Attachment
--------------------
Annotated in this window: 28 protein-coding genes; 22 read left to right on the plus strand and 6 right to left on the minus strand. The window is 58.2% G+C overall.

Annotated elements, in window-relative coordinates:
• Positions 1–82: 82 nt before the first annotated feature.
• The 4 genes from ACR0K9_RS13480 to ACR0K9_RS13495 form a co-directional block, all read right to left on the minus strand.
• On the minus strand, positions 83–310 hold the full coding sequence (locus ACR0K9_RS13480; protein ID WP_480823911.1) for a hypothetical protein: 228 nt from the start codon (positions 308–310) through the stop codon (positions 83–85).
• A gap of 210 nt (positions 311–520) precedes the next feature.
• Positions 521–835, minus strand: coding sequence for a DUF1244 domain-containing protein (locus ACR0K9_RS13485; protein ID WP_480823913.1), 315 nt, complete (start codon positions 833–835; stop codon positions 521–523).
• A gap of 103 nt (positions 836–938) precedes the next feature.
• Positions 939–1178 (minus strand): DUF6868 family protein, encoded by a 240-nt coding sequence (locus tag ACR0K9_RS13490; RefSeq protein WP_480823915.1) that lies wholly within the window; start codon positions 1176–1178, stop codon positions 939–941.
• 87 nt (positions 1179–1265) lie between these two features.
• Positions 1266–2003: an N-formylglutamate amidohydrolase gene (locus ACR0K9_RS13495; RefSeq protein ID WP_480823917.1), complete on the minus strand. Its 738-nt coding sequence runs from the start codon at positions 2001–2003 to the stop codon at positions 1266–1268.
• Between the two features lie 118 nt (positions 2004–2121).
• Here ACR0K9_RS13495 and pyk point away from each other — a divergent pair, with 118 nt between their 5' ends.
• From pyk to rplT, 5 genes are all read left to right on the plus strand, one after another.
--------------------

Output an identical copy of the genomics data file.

Annotated in this window: 28 protein-coding genes; 22 read left to right on the plus strand and 6 right to left on the minus strand. The window is 58.2% G+C overall.

Annotated elements, in window-relative coordinates:
• Positions 1–82: 82 nt before the first annotated feature.
• The 4 genes from ACR0K9_RS13480 to ACR0K9_RS13495 form a co-directional block, all read right to left on the minus strand.
• On the minus strand, positions 83–310 hold the full coding sequence (locus ACR0K9_RS13480; protein ID WP_480823911.1) for a hypothetical protein: 228 nt from the start codon (positions 308–310) through the stop codon (positions 83–85).
• A gap of 210 nt (positions 311–520) precedes the next feature.
• Positions 521–835, minus strand: coding sequence for a DUF1244 domain-containing protein (locus ACR0K9_RS13485; protein ID WP_480823913.1), 315 nt, complete (start codon positions 833–835; stop codon positions 521–523).
• A gap of 103 nt (positions 836–938) precedes the next feature.
• Positions 939–1178 (minus strand): DUF6868 family protein, encoded by a 240-nt coding sequence (locus tag ACR0K9_RS13490; RefSeq protein WP_480823915.1) that lies wholly within the window; start codon positions 1176–1178, stop codon positions 939–941.
• 87 nt (positions 1179–1265) lie between these two features.
• Positions 1266–2003: an N-formylglutamate amidohydrolase gene (locus ACR0K9_RS13495; RefSeq protein ID WP_480823917.1), complete on the minus strand. Its 738-nt coding sequence runs from the start codon at positions 2001–2003 to the stop codon at positions 1266–1268.
• Between the two features lie 118 nt (positions 2004–2121).
• Here ACR0K9_RS13495 and pyk point away from each other — a divergent pair, with 118 nt between their 5' ends.
• From pyk to rplT, 5 genes are all read left to right on the plus strand, one after another.